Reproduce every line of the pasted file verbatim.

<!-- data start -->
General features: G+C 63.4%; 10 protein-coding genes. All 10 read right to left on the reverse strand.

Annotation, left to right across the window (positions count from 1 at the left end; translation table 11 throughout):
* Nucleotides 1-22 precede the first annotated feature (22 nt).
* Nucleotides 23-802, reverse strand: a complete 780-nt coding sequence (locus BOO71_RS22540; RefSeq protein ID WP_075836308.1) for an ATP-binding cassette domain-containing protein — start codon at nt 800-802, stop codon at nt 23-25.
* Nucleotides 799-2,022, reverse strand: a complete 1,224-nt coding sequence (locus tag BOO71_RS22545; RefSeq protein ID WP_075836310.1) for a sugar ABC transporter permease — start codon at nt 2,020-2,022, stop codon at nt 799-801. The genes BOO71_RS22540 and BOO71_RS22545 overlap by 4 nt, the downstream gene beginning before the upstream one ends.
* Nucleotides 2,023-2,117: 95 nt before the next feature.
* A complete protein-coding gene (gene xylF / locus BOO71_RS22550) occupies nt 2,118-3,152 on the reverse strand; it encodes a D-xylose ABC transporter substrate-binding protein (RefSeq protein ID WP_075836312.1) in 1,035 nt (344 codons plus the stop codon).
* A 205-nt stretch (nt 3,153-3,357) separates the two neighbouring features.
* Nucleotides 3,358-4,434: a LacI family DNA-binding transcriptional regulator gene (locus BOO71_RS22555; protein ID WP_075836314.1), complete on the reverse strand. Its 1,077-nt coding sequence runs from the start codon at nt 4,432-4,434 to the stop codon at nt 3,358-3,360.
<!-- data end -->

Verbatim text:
General features: G+C 63.4%; 10 protein-coding genes. All 10 read right to left on the reverse strand.

Annotation, left to right across the window (positions count from 1 at the left end; translation table 11 throughout):
* Nucleotides 1-22 precede the first annotated feature (22 nt).
* Nucleotides 23-802, reverse strand: a complete 780-nt coding sequence (locus BOO71_RS22540; RefSeq protein ID WP_075836308.1) for an ATP-binding cassette domain-containing protein — start codon at nt 800-802, stop codon at nt 23-25.
* Nucleotides 799-2,022, reverse strand: a complete 1,224-nt coding sequence (locus tag BOO71_RS22545; RefSeq protein ID WP_075836310.1) for a sugar ABC transporter permease — start codon at nt 2,020-2,022, stop codon at nt 799-801. The genes BOO71_RS22540 and BOO71_RS22545 overlap by 4 nt, the downstream gene beginning before the upstream one ends.
* Nucleotides 2,023-2,117: 95 nt before the next feature.
* A complete protein-coding gene (gene xylF / locus BOO71_RS22550) occupies nt 2,118-3,152 on the reverse strand; it encodes a D-xylose ABC transporter substrate-binding protein (RefSeq protein ID WP_075836312.1) in 1,035 nt (344 codons plus the stop codon).
* A 205-nt stretch (nt 3,153-3,357) separates the two neighbouring features.
* Nucleotides 3,358-4,434: a LacI family DNA-binding transcriptional regulator gene (locus BOO71_RS22555; protein ID WP_075836314.1), complete on the reverse strand. Its 1,077-nt coding sequence runs from the start codon at nt 4,432-4,434 to the stop codon at nt 3,358-3,360.